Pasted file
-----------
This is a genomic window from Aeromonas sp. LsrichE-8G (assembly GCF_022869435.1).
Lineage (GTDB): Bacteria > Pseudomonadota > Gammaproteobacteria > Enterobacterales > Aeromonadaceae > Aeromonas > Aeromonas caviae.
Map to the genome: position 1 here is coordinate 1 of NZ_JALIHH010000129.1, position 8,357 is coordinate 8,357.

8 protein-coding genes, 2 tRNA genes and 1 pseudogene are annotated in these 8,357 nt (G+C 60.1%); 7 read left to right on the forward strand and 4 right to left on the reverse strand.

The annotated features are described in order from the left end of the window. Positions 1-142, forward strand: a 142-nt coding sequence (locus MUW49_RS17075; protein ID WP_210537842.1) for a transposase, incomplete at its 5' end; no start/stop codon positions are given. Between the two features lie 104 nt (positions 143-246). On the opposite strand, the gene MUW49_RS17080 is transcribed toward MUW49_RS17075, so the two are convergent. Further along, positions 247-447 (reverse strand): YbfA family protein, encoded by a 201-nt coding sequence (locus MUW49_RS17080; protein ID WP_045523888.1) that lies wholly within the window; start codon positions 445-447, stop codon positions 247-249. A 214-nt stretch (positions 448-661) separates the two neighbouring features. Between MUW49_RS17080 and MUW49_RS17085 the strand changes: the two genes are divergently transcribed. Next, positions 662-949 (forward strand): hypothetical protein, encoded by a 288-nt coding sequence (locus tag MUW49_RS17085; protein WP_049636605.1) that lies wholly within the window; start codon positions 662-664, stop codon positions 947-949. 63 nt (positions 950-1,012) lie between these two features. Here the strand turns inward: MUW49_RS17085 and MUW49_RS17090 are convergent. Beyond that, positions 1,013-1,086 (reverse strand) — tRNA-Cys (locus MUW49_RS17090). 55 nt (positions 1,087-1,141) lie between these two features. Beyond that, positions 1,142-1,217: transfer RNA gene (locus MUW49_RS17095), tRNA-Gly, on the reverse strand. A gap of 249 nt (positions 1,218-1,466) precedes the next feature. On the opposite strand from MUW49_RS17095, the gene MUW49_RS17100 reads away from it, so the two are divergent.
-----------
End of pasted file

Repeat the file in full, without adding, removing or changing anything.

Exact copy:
This is a genomic window from Aeromonas sp. LsrichE-8G (assembly GCF_022869435.1).
Lineage (GTDB): Bacteria > Pseudomonadota > Gammaproteobacteria > Enterobacterales > Aeromonadaceae > Aeromonas > Aeromonas caviae.
Map to the genome: position 1 here is coordinate 1 of NZ_JALIHH010000129.1, position 8,357 is coordinate 8,357.

8 protein-coding genes, 2 tRNA genes and 1 pseudogene are annotated in these 8,357 nt (G+C 60.1%); 7 read left to right on the forward strand and 4 right to left on the reverse strand.

The annotated features are described in order from the left end of the window. Positions 1-142, forward strand: a 142-nt coding sequence (locus MUW49_RS17075; protein ID WP_210537842.1) for a transposase, incomplete at its 5' end; no start/stop codon positions are given. Between the two features lie 104 nt (positions 143-246). On the opposite strand, the gene MUW49_RS17080 is transcribed toward MUW49_RS17075, so the two are convergent. Further along, positions 247-447 (reverse strand): YbfA family protein, encoded by a 201-nt coding sequence (locus MUW49_RS17080; protein ID WP_045523888.1) that lies wholly within the window; start codon positions 445-447, stop codon positions 247-249. A 214-nt stretch (positions 448-661) separates the two neighbouring features. Between MUW49_RS17080 and MUW49_RS17085 the strand changes: the two genes are divergently transcribed. Next, positions 662-949 (forward strand): hypothetical protein, encoded by a 288-nt coding sequence (locus tag MUW49_RS17085; protein WP_049636605.1) that lies wholly within the window; start codon positions 662-664, stop codon positions 947-949. 63 nt (positions 950-1,012) lie between these two features. Here the strand turns inward: MUW49_RS17085 and MUW49_RS17090 are convergent. Beyond that, positions 1,013-1,086 (reverse strand) — tRNA-Cys (locus MUW49_RS17090). 55 nt (positions 1,087-1,141) lie between these two features. Beyond that, positions 1,142-1,217: transfer RNA gene (locus MUW49_RS17095), tRNA-Gly, on the reverse strand. A gap of 249 nt (positions 1,218-1,466) precedes the next feature. On the opposite strand from MUW49_RS17095, the gene MUW49_RS17100 reads away from it, so the two are divergent.